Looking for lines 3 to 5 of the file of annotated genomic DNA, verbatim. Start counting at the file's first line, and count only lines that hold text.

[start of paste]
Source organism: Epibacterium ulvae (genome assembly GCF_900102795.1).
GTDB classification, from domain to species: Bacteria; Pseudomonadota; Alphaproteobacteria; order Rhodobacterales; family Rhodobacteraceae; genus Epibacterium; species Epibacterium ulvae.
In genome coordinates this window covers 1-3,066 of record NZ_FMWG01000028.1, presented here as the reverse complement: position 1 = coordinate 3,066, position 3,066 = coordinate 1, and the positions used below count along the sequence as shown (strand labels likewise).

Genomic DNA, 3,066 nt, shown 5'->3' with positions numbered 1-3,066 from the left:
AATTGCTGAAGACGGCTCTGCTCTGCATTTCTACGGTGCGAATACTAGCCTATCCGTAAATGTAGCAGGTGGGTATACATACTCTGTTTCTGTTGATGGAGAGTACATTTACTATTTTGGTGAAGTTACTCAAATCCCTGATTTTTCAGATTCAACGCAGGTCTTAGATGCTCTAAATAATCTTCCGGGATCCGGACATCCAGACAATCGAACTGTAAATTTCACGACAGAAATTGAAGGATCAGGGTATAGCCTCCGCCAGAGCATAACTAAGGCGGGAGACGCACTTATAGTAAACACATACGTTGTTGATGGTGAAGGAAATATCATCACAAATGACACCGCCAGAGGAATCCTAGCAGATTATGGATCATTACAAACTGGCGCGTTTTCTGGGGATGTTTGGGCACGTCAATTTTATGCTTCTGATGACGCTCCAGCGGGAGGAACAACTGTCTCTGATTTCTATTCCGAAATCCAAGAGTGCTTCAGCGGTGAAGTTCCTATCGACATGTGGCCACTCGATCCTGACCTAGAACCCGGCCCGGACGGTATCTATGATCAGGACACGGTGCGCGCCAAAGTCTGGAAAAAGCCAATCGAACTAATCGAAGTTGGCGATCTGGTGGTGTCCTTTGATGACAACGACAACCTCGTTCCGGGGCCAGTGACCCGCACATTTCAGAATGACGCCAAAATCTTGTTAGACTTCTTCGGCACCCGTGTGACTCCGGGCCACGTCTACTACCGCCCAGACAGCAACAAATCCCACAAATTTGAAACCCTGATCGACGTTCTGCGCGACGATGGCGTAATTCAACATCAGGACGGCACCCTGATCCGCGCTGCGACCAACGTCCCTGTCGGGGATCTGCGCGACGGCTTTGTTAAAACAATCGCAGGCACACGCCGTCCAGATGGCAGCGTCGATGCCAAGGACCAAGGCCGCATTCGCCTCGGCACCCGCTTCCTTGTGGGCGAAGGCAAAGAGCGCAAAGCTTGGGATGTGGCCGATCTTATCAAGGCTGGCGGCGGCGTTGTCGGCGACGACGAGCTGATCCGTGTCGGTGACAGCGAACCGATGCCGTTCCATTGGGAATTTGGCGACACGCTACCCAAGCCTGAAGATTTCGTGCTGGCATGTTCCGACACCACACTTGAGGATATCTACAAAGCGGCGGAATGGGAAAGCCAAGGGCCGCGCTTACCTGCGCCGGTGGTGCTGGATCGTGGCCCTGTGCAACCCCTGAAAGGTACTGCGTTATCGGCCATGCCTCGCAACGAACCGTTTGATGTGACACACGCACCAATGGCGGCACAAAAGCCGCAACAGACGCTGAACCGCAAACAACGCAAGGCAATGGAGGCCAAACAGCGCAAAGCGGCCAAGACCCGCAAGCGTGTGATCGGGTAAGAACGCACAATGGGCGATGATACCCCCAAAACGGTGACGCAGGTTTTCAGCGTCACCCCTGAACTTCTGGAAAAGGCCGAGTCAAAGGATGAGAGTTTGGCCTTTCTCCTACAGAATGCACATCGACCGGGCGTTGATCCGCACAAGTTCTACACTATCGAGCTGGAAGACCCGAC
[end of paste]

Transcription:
In genome coordinates this window covers 1-3,066 of record NZ_FMWG01000028.1, presented here as the reverse complement: position 1 = coordinate 3,066, position 3,066 = coordinate 1, and the positions used below count along the sequence as shown (strand labels likewise).

Genomic DNA, 3,066 nt, shown 5'->3' with positions numbered 1-3,066 from the left:
AATTGCTGAAGACGGCTCTGCTCTGCATTTCTACGGTGCGAATACTAGCCTATCCGTAAATGTAGCAGGTGGGTATACATACTCTGTTTCTGTTGATGGAGAGTACATTTACTATTTTGGTGAAGTTACTCAAATCCCTGATTTTTCAGATTCAACGCAGGTCTTAGATGCTCTAAATAATCTTCCGGGATCCGGACATCCAGACAATCGAACTGTAAATTTCACGACAGAAATTGAAGGATCAGGGTATAGCCTCCGCCAGAGCATAACTAAGGCGGGAGACGCACTTATAGTAAACACATACGTTGTTGATGGTGAAGGAAATATCATCACAAATGACACCGCCAGAGGAATCCTAGCAGATTATGGATCATTACAAACTGGCGCGTTTTCTGGGGATGTTTGGGCACGTCAATTTTATGCTTCTGATGACGCTCCAGCGGGAGGAACAACTGTCTCTGATTTCTATTCCGAAATCCAAGAGTGCTTCAGCGGTGAAGTTCCTATCGACATGTGGCCACTCGATCCTGACCTAGAACCCGGCCCGGACGGTATCTATGATCAGGACACGGTGCGCGCCAAAGTCTGGAAAAAGCCAATCGAACTAATCGAAGTTGGCGATCTGGTGGTGTCCTTTGATGACAACGACAACCTCGTTCCGGGGCCAGTGACCCGCACATTTCAGAATGACGCCAAAATCTTGTTAGACTTCTTCGGCACCCGTGTGACTCCGGGCCACGTCTACTACCGCCCAGACAGCAACAAATCCCACAAATTTGAAACCCTGATCGACGTTCTGCGCGACGATGGCGTAATTCAACATCAGGACGGCACCCTGATCCGCGCTGCGACCAACGTCCCTGTCGGGGATCTGCGCGACGGCTTTGTTAAAACAATCGCAGGCACACGCCGTCCAGATGGCAGCGTCGATGCCAAGGACCAAGGCCGCATTCGCCTCGGCACCCGCTTCCTTGTGGGCGAAGGCAAAGAGCGCAAAGCTTGGGATGTGGCCGATCTTATCAAGGCTGGCGGCGGCGTTGTCGGCGACGACGAGCTGATCCGTGTCGGTGACAGCGAACCGATGCCGTTCCATTGGGAATTTGGCGACACGCTACCCAAGCCTGAAGATTTCGTGCTGGCATGTTCCGACACCACACTTGAGGATATCTACAAAGCGGCGGAATGGGAAAGCCAAGGGCCGCGCTTACCTGCGCCGGTGGTGCTGGATCGTGGCCCTGTGCAACCCCTGAAAGGTACTGCGTTATCGGCCATGCCTCGCAACGAACCGTTTGATGTGACACACGCACCAATGGCGGCACAAAAGCCGCAACAGACGCTGAACCGCAAACAACGCAAGGCAATGGAGGCCAAACAGCGCAAAGCGGCCAAGACCCGCAAGCGTGTGATCGGGTAAGAACGCACAATGGGCGATGATACCCCCAAAACGGTGACGCAGGTTTTCAGCGTCACCCCTGAACTTCTGGAAAAGGCCGAGTCAAAGGATGAGAGTTTGGCCTTTCTCCTACAGAATGCACATCGACCGGGCGTTGATCCGCACAAGTTCTACACTATCGAGCTGGAAGACCCGAC